Inclusive loss support

My wife and I had chatted extensively about creating our family. We were both going to do reciprocal IVF. What that means is that one of my eggs would be removed from my body, fertilised and put into my wife’s uterus and vice versa. We had done lots of research and we knew that it would cost a pretty penny. Our wedding was low-key so we had money there and our family and friends had donated to our IVF fund over the course of 3 years of birthdays and Christmases.

We both work pretty high stress jobs so we decided that we would each take some time off before and during our pregnancies to give ourselves the best chance.

We went through the egg harvesting process together. Getting shot full of hormones whilst holding hands was surreal and I’m glad we did that part together. My wife went through pregnancy first. She had three rounds of IVF before it worked. We felt so blessed as we know many couples try many many times before pregnancy occurs. Her pregnancy was pretty uneventful and according to our doula, that’s the best kind of pregnancy. When our daughter turned one, we spoke about things and decided we were ready for my turn. I was nervous and excited.

Things didn’t go so smoothly for me.

Things didn’t go so smoothly for me. The first year of trying didn’t result in pregnancy. Then I had to be subjected to a barrage of invasive and expensive tests. We were prepared for things to take a while but with the ease of my wife’s first pregnancy, we naively thought mine would happen in a similar timeframe. All tests came back inconclusive. There appeared to be no medical reason why I couldn’t get pregnant. We took a break for a few months and tried again. After 4 more rounds, Those two lines showed up on a pregnancy test and I wept with joy. Our baby girl would finally have a sibling.

The first trimester of my pregnancy was uneventful. I didn’t gain any weight, my body was largely the same. I had some minor twinges but nothing more. At 15 weeks, we decided to announce our pregnancy and our family shared in our joy.

 Just five short weeks later, I went to the bathroom and noticed blood in the toilet. In a panic, I called my doula and she recommended I speak with my midwife. The midwife reassured me that bleeding does happen sometimes and that I shouldn’t panic. However, I continued to bleed for the next 24 hours with seemingly no reduction in the blood loss so I decided to go to A&E.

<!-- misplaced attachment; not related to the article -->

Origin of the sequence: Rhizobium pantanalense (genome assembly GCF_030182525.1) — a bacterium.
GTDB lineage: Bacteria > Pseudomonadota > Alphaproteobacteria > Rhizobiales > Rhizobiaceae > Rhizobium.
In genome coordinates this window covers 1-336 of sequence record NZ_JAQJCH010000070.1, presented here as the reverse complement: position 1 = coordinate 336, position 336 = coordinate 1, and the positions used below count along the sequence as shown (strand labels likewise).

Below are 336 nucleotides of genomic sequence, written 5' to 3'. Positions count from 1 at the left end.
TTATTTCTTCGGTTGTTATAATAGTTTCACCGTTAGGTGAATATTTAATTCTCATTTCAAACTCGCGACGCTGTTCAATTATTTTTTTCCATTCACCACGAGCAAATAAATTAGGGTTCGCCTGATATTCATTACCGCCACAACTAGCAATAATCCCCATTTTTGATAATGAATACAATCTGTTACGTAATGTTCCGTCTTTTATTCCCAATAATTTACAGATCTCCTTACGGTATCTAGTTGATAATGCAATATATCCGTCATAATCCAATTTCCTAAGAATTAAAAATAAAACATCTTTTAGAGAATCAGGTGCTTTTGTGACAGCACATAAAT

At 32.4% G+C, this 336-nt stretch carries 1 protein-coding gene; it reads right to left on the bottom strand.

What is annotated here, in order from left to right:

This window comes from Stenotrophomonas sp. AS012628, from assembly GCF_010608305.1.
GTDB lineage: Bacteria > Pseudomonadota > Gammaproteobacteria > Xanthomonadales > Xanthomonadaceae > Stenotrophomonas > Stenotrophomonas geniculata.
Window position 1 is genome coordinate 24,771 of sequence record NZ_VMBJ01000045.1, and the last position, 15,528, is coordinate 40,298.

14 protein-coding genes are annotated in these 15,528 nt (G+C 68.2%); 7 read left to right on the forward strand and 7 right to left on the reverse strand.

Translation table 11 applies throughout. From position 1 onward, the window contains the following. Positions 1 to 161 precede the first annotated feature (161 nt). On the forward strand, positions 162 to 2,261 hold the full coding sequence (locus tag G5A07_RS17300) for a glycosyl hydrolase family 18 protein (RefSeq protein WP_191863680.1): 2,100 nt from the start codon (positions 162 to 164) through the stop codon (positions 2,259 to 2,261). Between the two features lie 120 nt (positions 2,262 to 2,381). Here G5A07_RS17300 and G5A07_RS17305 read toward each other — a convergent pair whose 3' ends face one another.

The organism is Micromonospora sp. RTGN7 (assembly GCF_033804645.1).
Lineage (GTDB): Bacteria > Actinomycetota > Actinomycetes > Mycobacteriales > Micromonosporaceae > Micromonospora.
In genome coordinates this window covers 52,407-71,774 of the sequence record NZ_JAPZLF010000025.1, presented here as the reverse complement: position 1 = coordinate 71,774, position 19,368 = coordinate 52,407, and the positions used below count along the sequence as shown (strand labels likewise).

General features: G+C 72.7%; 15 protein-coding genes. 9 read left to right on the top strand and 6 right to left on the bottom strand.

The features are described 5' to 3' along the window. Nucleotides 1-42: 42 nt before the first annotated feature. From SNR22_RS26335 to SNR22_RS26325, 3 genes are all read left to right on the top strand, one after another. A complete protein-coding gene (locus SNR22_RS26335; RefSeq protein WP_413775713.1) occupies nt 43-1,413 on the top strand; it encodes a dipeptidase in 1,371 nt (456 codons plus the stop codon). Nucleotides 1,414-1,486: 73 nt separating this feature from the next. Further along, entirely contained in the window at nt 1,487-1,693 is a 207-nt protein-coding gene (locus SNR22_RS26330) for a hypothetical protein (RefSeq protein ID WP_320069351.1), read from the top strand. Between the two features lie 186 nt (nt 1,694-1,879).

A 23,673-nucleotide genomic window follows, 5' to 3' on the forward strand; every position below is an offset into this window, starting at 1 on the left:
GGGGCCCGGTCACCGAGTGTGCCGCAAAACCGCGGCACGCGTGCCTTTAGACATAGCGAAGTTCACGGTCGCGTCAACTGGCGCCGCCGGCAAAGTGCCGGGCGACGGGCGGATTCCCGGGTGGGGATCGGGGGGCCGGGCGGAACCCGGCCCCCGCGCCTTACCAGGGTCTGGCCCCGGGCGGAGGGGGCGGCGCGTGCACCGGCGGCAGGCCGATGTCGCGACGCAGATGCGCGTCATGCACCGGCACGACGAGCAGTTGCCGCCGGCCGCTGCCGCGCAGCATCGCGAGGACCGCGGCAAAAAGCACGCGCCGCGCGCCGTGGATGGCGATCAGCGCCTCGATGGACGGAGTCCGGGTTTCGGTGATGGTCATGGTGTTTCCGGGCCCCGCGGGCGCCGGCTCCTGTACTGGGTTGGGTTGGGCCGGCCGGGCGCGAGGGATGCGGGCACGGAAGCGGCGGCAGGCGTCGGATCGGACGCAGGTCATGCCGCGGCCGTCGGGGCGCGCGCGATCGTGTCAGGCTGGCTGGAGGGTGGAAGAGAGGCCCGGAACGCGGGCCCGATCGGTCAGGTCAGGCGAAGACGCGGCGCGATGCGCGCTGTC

I had to sit in the waiting room for what felt like hours. My wife was at home with our daughter so I was sitting alone, cradling my almost nonexistent bump, willing our baby to live. When I was eventually called in, I was given an ultrasound and had bloods taken. The ultrasound technician’s face was entirely unreadable. She left the cubicle and came back with someone else who looked at the screen with her. They whispered to each other and gestured at the screen. Then the second doctor said that he would fit me with a foetal heart monitor for a couple of hours. I texted my wife to let her know what was happening, all the while, sending my breath down to my baby.

Our baby’s heart had stopped.

As I lay looking at the ceiling, I pictured our baby, wrapped in a swaddling blanket, ten fingers and toes, all pink and plump – just like their sister. I must have dozed off as next thing I knew, a third doctor was shaking me awake. The look on his face said it all. Our baby’s heart had stopped. 

It was 10pm and I was entirely alone as my whole world came crashing down around me. I didn’t know what to do and so I sat up and sobbed, clinging to my stomach. I think the hospital must have called my wife as the next thing I know, she was by my side, holding my hand. Our daughter was with her mother. I felt myself separate from my body and float above the bed. The doctors spoke to my wife as I stared at the wall. Incompetent cervix, abnormalities, nothing we could do… Nothing they were saying registered with me. I must have fallen asleep again as when I woke up, I was in a side room, my was wife curled up in the visitors chair and sunlight was streaming through the barely together curtains.

A nurse came in, she explained that I’d had a miscarriage. They had placed our baby in a cold cot and if we wanted to spend some time with them, we could. I didn’t want to. I couldn’t face it. My wife bathed and dressed our baby in an angel gown that had been donated to the hospital. She read to them. Sang songs to them. Took pictures. Then it was time to say goodbye.

I decided to reach out to some miscarriage support charities…The information we were given did not have us in mind.